These flagstones are also oblique in relation to the ground line, contrary to the usual orthogonal grid of paving stones in elementary perspective diagrams. This is a way of leading the eye into the picture in different directions, which gives a variety of movement favoured by Hogarth.

The oblique perspective scheme is underlined by the compositional effect of the pawnbroker’s sign, which is collapsing : it is placed on a main compositional oblique leading to the point where the horizon meets the left-hand frame. This oblique is symmetrical with the main construction line of the happy group below, suggesting a correlation between the prosperity of the population and the decadence of usury.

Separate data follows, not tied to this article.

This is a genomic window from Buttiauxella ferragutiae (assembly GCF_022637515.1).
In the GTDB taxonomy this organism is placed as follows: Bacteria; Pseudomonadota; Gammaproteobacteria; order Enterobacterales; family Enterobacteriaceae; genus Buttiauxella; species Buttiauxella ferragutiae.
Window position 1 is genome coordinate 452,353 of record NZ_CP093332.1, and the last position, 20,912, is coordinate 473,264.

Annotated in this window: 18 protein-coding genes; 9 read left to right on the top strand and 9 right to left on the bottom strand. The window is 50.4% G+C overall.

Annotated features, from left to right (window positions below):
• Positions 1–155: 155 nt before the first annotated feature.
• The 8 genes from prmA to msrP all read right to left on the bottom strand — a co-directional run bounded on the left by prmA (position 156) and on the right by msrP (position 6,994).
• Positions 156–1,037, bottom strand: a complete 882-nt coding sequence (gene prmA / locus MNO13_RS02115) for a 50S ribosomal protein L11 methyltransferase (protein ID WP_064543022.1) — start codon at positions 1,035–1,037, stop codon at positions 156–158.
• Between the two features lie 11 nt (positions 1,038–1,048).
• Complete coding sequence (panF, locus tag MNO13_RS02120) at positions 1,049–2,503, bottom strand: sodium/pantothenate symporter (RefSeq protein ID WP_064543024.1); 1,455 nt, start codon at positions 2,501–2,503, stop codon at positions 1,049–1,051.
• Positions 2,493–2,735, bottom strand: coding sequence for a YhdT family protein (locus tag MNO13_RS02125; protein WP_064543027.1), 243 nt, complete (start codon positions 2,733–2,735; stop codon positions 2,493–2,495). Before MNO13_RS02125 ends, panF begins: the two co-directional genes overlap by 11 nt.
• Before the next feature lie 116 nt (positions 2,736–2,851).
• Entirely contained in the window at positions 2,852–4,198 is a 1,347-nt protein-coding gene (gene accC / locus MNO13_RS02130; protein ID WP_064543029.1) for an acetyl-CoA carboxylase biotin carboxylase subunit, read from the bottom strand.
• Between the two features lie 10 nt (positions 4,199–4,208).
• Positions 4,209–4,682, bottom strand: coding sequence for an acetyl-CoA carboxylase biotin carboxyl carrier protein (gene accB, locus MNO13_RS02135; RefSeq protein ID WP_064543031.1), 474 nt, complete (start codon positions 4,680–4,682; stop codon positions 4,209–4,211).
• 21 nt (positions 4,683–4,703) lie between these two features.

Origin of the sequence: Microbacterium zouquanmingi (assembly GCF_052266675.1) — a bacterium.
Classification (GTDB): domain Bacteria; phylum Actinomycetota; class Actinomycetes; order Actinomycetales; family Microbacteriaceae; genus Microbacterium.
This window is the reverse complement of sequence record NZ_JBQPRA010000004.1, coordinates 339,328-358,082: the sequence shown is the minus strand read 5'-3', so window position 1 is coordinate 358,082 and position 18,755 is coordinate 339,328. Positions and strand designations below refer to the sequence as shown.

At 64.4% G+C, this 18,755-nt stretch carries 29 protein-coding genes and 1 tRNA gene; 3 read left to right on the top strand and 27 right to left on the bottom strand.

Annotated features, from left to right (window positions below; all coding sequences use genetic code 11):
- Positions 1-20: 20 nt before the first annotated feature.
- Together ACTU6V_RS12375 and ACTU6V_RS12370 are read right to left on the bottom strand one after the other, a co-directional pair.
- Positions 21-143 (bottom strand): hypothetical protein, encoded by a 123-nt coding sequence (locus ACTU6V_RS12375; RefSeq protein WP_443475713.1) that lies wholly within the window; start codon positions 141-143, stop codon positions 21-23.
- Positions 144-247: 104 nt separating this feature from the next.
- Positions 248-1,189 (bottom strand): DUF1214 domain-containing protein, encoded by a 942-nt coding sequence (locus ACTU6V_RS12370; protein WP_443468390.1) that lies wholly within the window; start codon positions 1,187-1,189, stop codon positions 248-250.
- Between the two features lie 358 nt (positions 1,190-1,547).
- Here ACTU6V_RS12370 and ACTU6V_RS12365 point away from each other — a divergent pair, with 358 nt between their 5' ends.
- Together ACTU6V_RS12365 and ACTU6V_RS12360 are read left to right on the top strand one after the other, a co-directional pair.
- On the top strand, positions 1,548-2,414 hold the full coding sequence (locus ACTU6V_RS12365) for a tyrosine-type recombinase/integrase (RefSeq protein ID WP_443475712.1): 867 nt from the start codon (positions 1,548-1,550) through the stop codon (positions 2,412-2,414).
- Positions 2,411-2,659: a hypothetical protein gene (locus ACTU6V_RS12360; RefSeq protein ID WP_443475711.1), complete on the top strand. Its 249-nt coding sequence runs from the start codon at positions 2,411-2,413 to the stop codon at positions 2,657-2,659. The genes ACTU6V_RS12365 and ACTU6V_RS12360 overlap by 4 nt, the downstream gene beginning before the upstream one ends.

Beer Street puts into practice the rules of perspective.

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Gin Lane

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St George
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Gin Lane
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The stepped steeple of St George’s Bloomsbury by Hawksmoor (close to the thieves’ haunt of St Giles), pictured in Gin Lane.

St George’s was built in Bloomsbury itself to save the inhabitants of the newly-developed Bedford estates the trouble of having to cross the dangerous district of St Giles to go to church.

The traditional structure of space parodically subdivided into three distances emphasises the contrasts between the districts of London : the foreground and middle distance are the St Giles area, a place of drunkenness, poverty and crime, the distance is the safe district of Bloomsbury, represented by Hawksmoor’s architecture.